According to the city's Mobility Plan, this portion of Soto was approved for new protected bike lanes, but the city implemented basic unprotected lanes instead.

New unprotected bike lanes on the Soto Street Bridge
Soto's southbound bike lane ends a couple hundred feet shy of Alcazar Street, so the city could put six car lanes there (four through lanes and dedicated right and left turn pockets)
The northbound bike lane was omitted just north of the bridge. The city's engineers opted to include sharrows directing cyclists to merge into the fast-moving northbound travel lane instead.
Just further north, the city's sharrows continue to direct cyclists to share the fast moving car lane, despite the outer lane being so wide that the city striped off its shoulder.
Further north, just below Multnomah, the city resumed the Soto bike lane. Unfortunately, the bike lane doubles as de facto parking in front of the Metropolitan Water District building there (and has for a long time according to Google Street View).

The new Soto bike lanes extend nearly a half-mile from Alcazar Street to Multnomah Street. The city decided to omit the northbound bike lane for about 700 feet north of the bridge (instead just installing sharrows). This is at a very short pinch point, where Soto narrows to 48 feet across. With no parking, and four car lanes, the city couldn't find space for a continuous bike lanes - which would fit if the city used 10-11 foot car lanes. (Ten-foot lanes are not uncommon in Los Angeles, especially in older parts of the city; it's unclear why the city used wider car lanes on Soto.)

The Soto project's big missed opportunity is the historic rail right of way, which has long been seen as a potential bike/walk path connecting from Hazard Park to El Sereno.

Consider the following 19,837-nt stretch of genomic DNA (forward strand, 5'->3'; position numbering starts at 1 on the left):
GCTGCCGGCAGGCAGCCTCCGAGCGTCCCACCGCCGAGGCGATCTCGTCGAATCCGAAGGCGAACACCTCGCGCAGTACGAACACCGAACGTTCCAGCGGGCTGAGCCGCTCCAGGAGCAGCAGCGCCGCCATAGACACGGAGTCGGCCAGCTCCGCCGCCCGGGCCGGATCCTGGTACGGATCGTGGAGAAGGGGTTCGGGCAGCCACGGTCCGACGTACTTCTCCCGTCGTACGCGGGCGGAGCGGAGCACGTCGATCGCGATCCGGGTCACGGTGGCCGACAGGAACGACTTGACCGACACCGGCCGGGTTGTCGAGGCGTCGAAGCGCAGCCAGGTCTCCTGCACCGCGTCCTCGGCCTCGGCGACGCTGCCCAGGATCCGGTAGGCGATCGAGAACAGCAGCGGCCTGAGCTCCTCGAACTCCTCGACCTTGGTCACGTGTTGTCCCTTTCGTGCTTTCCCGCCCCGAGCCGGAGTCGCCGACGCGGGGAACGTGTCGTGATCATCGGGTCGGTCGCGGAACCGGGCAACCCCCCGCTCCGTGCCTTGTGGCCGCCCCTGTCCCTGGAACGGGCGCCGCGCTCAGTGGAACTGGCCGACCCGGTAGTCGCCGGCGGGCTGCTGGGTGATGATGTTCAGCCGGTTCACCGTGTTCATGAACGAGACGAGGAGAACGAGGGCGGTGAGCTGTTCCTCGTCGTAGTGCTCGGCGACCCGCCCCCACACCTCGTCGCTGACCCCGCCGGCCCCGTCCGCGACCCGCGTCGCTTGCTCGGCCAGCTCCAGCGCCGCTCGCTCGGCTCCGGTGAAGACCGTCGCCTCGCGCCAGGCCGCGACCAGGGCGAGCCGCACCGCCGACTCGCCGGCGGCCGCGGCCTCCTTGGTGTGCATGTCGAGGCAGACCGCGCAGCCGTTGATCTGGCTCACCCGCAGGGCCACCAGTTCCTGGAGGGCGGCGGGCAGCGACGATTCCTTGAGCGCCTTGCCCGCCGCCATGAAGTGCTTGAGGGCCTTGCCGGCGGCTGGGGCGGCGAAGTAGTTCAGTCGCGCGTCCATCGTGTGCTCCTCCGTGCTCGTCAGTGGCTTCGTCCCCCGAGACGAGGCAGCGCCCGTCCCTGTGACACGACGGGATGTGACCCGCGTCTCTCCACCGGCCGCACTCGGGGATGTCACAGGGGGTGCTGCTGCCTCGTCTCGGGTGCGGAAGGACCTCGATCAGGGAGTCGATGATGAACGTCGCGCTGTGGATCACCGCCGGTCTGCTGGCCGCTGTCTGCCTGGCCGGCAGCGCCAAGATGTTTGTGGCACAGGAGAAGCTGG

Most of the rail along Soto has been removed, but these tracks remain in front of industrial buildings near Multnomah
Pedestrians using the unimproved rail right-of-way along Soto last week - just south of the widened bridge.
Closed-off rail bridge abutments immediately west of the Soto Bridge. The city removed the former rail bridge in order to widen the adjacent street bridge.

And the city is not done widening Soto Street.

Immediately north, a second project, Soto Street Widening from Multnomah Street to Mission Road [webpage, info sheet] would spend $23 million to widen Soto, adding one more lane for drivers. It would require partial right-of-way acquisitions from 13 hillside parcels east of Soto.

The city plans to widen Soto Street north of Multnomah, to expand car capacity from three lanes to four.
Cross section of the future Soto Street widening project - via the Mitigated Negative Declaration document. The project would include a large retaining wall, one added lane for driving, new and repaired sidewalks, protected bike lanes, and watershed/drainage features.

That future widening is already environmentally approved. The project would add a large retaining wall, a missing sidewalk, a painted median, and protected bike lanes.

The city doesn't need to widen Soto to stripe basic bike lanes on that stretch. It is currently 40 feet wide, with three lanes for car traffic and no on-street parking.